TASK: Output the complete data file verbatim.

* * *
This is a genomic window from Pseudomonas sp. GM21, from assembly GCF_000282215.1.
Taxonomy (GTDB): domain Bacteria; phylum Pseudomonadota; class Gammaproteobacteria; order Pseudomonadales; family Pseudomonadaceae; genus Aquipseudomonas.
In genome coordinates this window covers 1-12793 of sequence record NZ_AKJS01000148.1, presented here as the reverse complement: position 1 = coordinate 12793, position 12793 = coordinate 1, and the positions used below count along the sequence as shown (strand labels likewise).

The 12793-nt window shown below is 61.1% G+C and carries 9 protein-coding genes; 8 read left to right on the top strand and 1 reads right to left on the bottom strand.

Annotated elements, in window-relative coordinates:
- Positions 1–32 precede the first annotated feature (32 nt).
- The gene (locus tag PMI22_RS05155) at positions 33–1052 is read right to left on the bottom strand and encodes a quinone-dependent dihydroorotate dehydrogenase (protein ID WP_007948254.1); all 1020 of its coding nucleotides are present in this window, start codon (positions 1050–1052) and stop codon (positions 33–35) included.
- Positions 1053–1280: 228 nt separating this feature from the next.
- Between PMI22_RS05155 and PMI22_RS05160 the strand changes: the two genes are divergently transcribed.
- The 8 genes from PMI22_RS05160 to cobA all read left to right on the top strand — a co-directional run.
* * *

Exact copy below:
This is a genomic window from Pseudomonas sp. GM21, from assembly GCF_000282215.1.
Taxonomy (GTDB): domain Bacteria; phylum Pseudomonadota; class Gammaproteobacteria; order Pseudomonadales; family Pseudomonadaceae; genus Aquipseudomonas.
In genome coordinates this window covers 1-12793 of sequence record NZ_AKJS01000148.1, presented here as the reverse complement: position 1 = coordinate 12793, position 12793 = coordinate 1, and the positions used below count along the sequence as shown (strand labels likewise).

The 12793-nt window shown below is 61.1% G+C and carries 9 protein-coding genes; 8 read left to right on the top strand and 1 reads right to left on the bottom strand.

Annotated elements, in window-relative coordinates:
- Positions 1–32 precede the first annotated feature (32 nt).
- The gene (locus tag PMI22_RS05155) at positions 33–1052 is read right to left on the bottom strand and encodes a quinone-dependent dihydroorotate dehydrogenase (protein ID WP_007948254.1); all 1020 of its coding nucleotides are present in this window, start codon (positions 1050–1052) and stop codon (positions 33–35) included.
- Positions 1053–1280: 228 nt separating this feature from the next.
- Between PMI22_RS05155 and PMI22_RS05160 the strand changes: the two genes are divergently transcribed.
- The 8 genes from PMI22_RS05160 to cobA all read left to right on the top strand — a co-directional run.